While the move itself is just a tweak to Labour’s existing position, politically it is massive. It means people who want to limit the economic damage from Brexit have a clear alternative to the Brexit dreamed of by Farage and Rees-Mogg. And it respects the decision of the majority who voted to leave the EU. Hard as it may be for people who want to overturn the referendum result, it asks them to accept that’s not going to happen, and to back Labour’s fight to put a close trading relationship with Europe as the main priority for the government. Read more: Jeremy Corbyn commits Labour to backing EU single market access in ‘jobs first Brexit’ Corbyn, effectively has done the equivalent of throwing a treble 20 at darts, leaving himself one more tricky but doable shot to become prime minister. Last June’s election result shows there is no majority for a hard Brexit in the country. Nor does it exist in parliament. Now there’s a clear Labour alternative to the Tory position, it becomes possible for those within the Conservative party who want to keep British goods trading freely across Europe to ally with Labour and defeat Theresa May. If they do so, she has to go. Above all, for me, Labour’s new position allows us to start bridging the divides. For many die-hard Remainers, support for the EU has become an issue of identity, symbolising everything that is open, global and progressive in their lives. By insisting that Brexit voters were “stupid” or “misled” – which is a euphemism for stupid – they’ve allowed right-wing tabloid newspapers to stoke up an American-style culture war between progressives and conservatives.
Divisions aren’t inevitable
I don’t want to live in a country where one half of the population calls the other “luvvies” and the other half stigmatises their opponents as “thick”. And nor do most people. At the school gate, at the pub and at work we have to look each other in the eye and make the best of Brexit, however we voted. Because while we’ve been obsessed with the aftermath of the referendum vote, Europe itself is going through an identity crisis.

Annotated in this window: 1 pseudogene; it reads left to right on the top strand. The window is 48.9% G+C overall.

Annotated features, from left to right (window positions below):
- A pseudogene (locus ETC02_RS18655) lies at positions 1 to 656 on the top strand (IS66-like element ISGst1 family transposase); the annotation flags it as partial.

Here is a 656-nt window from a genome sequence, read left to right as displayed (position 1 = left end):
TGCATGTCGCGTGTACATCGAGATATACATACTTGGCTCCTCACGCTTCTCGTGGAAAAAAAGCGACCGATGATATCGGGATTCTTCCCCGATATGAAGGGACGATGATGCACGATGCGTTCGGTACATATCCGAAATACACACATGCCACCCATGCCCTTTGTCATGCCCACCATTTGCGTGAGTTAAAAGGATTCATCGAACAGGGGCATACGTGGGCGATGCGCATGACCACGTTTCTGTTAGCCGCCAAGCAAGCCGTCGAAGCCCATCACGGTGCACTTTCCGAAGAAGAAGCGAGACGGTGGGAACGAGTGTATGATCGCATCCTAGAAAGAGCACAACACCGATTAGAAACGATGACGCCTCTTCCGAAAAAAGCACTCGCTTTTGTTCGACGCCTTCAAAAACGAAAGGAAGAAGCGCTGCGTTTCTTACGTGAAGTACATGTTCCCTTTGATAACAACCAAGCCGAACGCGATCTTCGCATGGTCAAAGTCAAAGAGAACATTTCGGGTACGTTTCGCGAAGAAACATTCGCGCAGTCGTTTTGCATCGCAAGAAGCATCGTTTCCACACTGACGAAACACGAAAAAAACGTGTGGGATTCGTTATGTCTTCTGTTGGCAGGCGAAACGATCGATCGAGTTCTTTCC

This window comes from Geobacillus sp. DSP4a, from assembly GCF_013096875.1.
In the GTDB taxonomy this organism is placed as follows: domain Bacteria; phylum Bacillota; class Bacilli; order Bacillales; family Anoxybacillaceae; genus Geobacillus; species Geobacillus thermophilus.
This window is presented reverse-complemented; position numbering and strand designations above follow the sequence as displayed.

We’ve got hard right racists, populists and even anti-semites in power in some East European countries – and the 90 far right MPs in the German parliament. In Spain we’ve got the democratically elected leaders of Catalonia in forced exile and a rapper jailed for three years for insulting the King.
I’ve met liberals and social democrats from Italy, France, Germany and Poland since Christmas and they all have that same, nervy tension when they speak about the future of tolerance and democracy in their countries. Brexit massively divided us – but my experience of reporting on Europe tells me that if it’s the worst thing that happens to us in the next 10 years it will be a relief. We have strong democratic traditions in this country, and we need to start bolstering consensus, not tearing each other to shreds. Corbyn’s move is premised on the idea most of us want to heal the divisions of Brexit and get on with it. We want to know what it’s going to mean for our jobs, the businesses we work for, our ability to travel and communicate abroad. But we also want somebody to fix the potholes in the road, fix our badly damaged health service, fix the culture of neglect that led to the Grenfell fire. Above all we need a way to get over our obsession with Brexit and get on with seizing the opportunities of the 21st century.